Vakhtang I Gorgasali of Iberia

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[[Category:6th-century saints]]

Latest revision as of 08:15, October 24, 2012

The holy and right-believing Vakhtang I Gorgasali of Iberia was the king of Kartli (Iberia) during the second half of the fifth century and the the first quarter of the sixth. A firm Orthodox Christian, Vakhtang defended the Georgian lands against the incursions of the Persians and Ossetians and sponsored the attainment of autocephaly of the Church of Georgia. He is commemorated on November 30.

Life

Most of the dates associated with Vakhtang are uncertain. His birth date is noted variously as about 439 or 443, while the dates of his ascending to the throne are noted as about 447 or 449. The date of his death is also stated variously, 502 and 522. Vakhtang ascended to the throne of Kartli at the age of fifteen into a time of foreign encroachment on the lands of his people. After his coronation, the young king summoned his court and addressed his dedicated servants with great wisdom. He said that the sorrowful circumstances in which the nation had found itself were a manifestation of God’s anger at the sins of the king and the people. To correct the situation he called upon everyone to struggle in unity and selflessness on behalf of the Faith and motherland.

King Vakhtang was remarkable in faith, wisdom, grace, virtue, and appearance. His feats of strength were legendary. He stood above all others at a stately seven feet ten inches. He spent many nights in prayer and distributed alms to the poor, thus dedicating his life to God. King Vakhtang could fight tirelessly in battle. Clothed in armor and fully armed, he is reputed to have carried a war-horse on his shoulders and climb from Mtskheta to the Armazi Fortress in the mountains outside the city. On foot he could outrun a deer. Vakhtang was judicious in politics, displayed great composure, and preserved a sense of calm even when critical decisions needed to be made.

The source of the appellation “Gorgasali” for King Vakhtang was his military helmet. The front of the helmet depicted a wolf, and on the back, a lion. Wearing such a helmet, Vakhtang was easily visible to his Persian foes who upon seeing it would cry to others, “Dar’ az gurgsar!” (“Beware of the wolf ’s head!”)

King Vakhtang led the efforts to banished pagan fire-worshipping from Georgia. He also opposed the monophysite heresy that had been introduced in Georgia by the Persians. Reacting to the king's opposition the monophysite Bishop Michael disgracefully cursed the king and his army. He became so infuriated when King Vakhtang approached him to receive his blessing, he kicked the king in the mouth and broke several of his teeth. As a consequence, the king sent Bishop Michael to Constantinople for trial. The patriarch of Constantinople subsequently defrocked Bishop Michael and sent him to a monastery to repent.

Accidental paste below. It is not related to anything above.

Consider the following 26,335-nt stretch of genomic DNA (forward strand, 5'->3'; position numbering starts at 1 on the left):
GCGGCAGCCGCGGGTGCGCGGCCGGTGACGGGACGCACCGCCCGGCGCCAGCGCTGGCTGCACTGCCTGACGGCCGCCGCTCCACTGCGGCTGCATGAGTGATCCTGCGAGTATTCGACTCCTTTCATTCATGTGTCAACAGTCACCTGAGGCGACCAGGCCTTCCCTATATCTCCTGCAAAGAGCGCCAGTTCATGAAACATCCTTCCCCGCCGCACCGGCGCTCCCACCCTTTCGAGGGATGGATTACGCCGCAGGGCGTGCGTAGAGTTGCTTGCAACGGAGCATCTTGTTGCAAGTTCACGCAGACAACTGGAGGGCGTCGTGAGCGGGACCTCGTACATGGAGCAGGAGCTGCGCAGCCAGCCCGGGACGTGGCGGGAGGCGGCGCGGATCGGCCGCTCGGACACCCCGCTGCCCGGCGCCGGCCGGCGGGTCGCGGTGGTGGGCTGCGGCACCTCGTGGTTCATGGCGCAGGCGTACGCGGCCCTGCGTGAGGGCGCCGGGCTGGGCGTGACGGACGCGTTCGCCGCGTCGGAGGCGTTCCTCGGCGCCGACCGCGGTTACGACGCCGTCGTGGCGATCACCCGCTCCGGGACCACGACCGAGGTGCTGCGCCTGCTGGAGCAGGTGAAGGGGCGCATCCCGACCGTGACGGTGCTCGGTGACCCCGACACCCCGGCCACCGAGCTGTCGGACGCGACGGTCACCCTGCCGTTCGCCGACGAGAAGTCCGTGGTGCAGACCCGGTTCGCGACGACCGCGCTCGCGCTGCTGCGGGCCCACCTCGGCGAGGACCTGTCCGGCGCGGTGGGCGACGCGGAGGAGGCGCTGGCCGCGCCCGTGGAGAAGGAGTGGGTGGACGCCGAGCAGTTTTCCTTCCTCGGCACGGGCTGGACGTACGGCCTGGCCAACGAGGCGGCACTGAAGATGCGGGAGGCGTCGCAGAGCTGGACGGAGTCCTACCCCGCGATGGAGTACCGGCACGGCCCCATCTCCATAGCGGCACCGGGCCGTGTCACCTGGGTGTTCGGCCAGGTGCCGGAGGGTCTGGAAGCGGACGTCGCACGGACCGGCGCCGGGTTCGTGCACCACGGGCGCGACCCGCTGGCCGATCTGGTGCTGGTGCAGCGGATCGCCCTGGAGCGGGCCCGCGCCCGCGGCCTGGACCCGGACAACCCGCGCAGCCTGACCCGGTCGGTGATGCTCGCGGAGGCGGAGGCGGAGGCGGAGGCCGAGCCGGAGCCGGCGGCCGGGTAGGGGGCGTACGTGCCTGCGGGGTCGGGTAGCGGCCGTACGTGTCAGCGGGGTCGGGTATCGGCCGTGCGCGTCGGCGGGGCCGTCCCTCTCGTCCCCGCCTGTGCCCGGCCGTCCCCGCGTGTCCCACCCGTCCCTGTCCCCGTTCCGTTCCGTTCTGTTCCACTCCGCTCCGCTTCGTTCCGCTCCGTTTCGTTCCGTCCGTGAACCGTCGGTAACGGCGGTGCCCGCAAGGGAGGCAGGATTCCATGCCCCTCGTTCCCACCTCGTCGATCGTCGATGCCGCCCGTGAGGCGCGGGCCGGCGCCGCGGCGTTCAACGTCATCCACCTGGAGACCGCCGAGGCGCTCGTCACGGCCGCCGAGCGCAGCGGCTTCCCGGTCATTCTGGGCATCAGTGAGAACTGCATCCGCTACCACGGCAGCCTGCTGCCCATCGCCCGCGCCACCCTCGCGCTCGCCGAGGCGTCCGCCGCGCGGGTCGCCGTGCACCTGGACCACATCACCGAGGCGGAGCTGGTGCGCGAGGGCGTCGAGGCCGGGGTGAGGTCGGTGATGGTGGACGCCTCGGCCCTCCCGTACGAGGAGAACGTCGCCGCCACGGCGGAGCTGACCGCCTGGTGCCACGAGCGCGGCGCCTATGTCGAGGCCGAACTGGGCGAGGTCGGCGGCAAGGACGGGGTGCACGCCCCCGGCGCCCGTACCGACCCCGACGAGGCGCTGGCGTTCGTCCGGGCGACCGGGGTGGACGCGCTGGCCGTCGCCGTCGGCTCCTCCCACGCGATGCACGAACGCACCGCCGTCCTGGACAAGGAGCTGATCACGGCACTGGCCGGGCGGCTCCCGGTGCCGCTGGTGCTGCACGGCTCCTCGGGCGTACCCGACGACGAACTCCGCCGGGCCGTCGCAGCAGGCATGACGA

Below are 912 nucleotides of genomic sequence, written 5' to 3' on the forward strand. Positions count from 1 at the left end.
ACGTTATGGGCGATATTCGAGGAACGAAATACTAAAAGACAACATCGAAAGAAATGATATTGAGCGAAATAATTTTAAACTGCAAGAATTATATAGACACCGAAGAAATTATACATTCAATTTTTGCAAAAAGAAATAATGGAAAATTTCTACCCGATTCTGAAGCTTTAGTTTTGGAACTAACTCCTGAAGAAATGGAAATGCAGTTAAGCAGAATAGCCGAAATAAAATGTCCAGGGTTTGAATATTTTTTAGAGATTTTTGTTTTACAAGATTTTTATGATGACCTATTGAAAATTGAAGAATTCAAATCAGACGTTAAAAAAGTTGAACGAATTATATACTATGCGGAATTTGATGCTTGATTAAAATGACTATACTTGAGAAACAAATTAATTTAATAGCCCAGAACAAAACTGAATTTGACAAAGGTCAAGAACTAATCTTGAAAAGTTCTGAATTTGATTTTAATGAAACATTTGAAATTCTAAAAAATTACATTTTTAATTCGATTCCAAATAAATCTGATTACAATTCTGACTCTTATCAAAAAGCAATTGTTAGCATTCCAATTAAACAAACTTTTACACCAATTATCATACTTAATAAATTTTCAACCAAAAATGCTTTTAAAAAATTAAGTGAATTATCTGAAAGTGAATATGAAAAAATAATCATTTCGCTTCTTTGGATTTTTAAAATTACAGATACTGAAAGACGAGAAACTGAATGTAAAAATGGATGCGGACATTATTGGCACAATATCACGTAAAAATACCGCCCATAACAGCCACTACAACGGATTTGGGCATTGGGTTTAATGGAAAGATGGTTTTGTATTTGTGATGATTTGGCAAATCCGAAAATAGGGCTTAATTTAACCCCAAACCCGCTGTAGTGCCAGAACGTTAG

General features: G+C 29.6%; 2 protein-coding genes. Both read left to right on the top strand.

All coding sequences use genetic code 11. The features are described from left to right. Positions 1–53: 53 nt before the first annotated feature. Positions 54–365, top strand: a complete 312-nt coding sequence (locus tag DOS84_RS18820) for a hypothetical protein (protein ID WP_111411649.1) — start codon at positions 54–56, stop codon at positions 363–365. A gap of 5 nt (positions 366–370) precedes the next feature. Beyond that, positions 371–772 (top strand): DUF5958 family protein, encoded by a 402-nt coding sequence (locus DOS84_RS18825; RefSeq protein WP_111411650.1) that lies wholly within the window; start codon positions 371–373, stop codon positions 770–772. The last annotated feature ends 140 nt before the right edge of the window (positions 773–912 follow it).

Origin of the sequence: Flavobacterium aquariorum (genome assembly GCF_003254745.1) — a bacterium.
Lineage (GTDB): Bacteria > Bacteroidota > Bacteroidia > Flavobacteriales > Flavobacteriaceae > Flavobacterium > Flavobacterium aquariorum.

While visiting Constantinople, King Vakhtang met two men of God, whom later he asked the emperor and patriarch to be elevated to the episcopacy. As the Church of Georgia was under the jurisdiction of the patriarch of Antioch Peter and Samuel were sent to the Church of Antioch where they were consecrated, Peter as Catholicos and Samuel as bishop. Peter, Samuel, and twelve other bishop traveled to Kartli. With the arrival of Catholicos Peter, the Church of Georgia gained its autocephaly.

King Vakhtang actively supported the evangelizing of the Orthodox faith. He fulfilled the will of King Mirian by founding the Georgian Holy Cross Monastery in Jerusalem. He also replaced a wooden church that had been built in Mtskheta during the time of St. Nino with one made of stone. During his reign several new dioceses were founded. At the new diocese in Nikozi (Inner Kartli) he built a cathedral. To this cathedral he translated the holy relics of the Protomartyr Razhden.

As Vakhtang freed the Georgian lands from the Persians, Ossetians, and other enemies, he built fortresses and strongholds. He also founded monasteries in Klarjeti at Artanuji, Mere, Shindobi, and Akhiza. He built a new royal residence in Ujarma and laid the foundations of the new Georgian capital, Tbilisi. His political creed consisted of three parts: an equal union of the Georgian Church with the Church of Constantinople, national independence, and the unity of the Church and nation.

In the year 502, as the sixty-year-old King Vakhtang was defending his country for what became the last time, he was fatally wounded in a battle with the Persians. an arrow pierced a gap in his armor under the arm. On his death bed, King Vakhtang summoned the clergy, his family and his court, and urged them to remain strong in the Faith and to seek death for Christ’s sake in order to gain eternal glory.

All of Georgia mourned the passing of their king. His body was moved from the royal residence in Ujarma to Svetitskhoveli Cathedral in Mtskhetat, a cathedral that he had himself built. There he was buried with great honor.

Some fifteen centuries later, with the blessing of Catholicos-Patriarch Ilia II, an addition was built onto the Sioni Patriarchal Cathedral in the name King Vakhtang Gorgasali. Also during the 1990s, a cathedral in his honor was built in the city of Rustavi.

Succession box:
Vakhtang I Gorgasali of Iberia
Preceded by:
Mithridates V
King of Kartli (Iberia)
443-502?
Succeeded by:
Dachi
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